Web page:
Readers reveal: The best way to travel around France

Readers reveal: The best way to travel around France

What better place to spend your summer holiday than France? Sure, it might be a great place to travel all-year-round, but with its stunning coastline, lavender and sunflower fields, as well as the possibility of a refreshing glass of pastis in the evening, summer in France is not to be missed out on.

But should you reply on planes, trains or automobiles for your transport?

We asked our readers for their opinion on the best way to get around France – and one came out miles ahead of the rest.

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New high-speed train lines from Paris to Bordeaux and Rennes set to openPhoto: AFP

‘Nothing beats the French rail system’

That’s right – perhaps unsurprisingly France’s much-lauded train network was the top pick for travelling around France among our readers.

In a Twitter poll, 71 percent of people said that the train was the best way to travel around France compared to 16 percent of people who said car, and 10 percent of people who said plane.

France is known for its great train network and deservedly so – even if there are times when it isn’t running as smoothly as it might be.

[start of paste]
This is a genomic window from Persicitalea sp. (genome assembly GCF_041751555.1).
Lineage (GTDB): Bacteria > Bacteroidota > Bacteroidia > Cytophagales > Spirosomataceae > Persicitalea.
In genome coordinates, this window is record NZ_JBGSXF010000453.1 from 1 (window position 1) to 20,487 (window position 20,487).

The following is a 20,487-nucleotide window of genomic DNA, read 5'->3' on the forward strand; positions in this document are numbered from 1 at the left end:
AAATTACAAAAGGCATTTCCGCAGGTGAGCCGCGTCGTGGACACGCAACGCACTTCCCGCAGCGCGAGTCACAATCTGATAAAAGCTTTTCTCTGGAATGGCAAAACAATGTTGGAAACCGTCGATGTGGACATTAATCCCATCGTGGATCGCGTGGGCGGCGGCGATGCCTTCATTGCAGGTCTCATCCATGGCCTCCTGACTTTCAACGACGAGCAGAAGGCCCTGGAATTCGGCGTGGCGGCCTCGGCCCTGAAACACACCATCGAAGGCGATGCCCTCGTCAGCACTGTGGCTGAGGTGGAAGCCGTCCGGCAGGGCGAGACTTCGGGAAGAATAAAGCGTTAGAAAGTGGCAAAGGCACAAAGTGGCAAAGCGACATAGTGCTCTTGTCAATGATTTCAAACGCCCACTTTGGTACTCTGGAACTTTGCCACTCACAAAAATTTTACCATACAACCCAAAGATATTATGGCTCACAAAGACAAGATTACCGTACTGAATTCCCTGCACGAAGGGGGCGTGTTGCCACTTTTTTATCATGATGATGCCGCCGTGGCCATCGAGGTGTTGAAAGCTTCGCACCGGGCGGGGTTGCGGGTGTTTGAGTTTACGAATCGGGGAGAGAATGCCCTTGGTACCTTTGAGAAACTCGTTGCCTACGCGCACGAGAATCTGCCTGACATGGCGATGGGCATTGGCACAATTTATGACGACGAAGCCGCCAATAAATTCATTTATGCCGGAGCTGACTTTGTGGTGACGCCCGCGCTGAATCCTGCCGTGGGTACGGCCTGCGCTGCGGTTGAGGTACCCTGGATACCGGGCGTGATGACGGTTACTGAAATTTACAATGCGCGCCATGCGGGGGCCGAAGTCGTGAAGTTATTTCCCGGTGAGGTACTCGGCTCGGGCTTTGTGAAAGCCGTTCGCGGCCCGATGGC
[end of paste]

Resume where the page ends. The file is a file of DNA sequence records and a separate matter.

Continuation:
The high-speed TGV service will get you from Paris to Marseille in just over three hours or Bordeaux in two hours (thanks to the new fast line and ultra-modern trains), and unlike taking a plane you don’t have all the hassle of security checks and arriving at the station over an hour in advance.

“You can’t beat the ease of departing and arriving right in the middle of town, plus the dreamy views of the French countryside during the trip! The train stations themselves are often beautiful as well,” said Charli James.

Jule Darmanin, who is from Nice and lives in Paris, said: “I prefer (the) train even though it is longer, because it doesn’t come with the hassle of going to and from an airport. I would choose train for London, Belgium and even Italy and Spain.

“Nothing beats the wonderful French rail system,” said Gregg Kasner who lives in the US.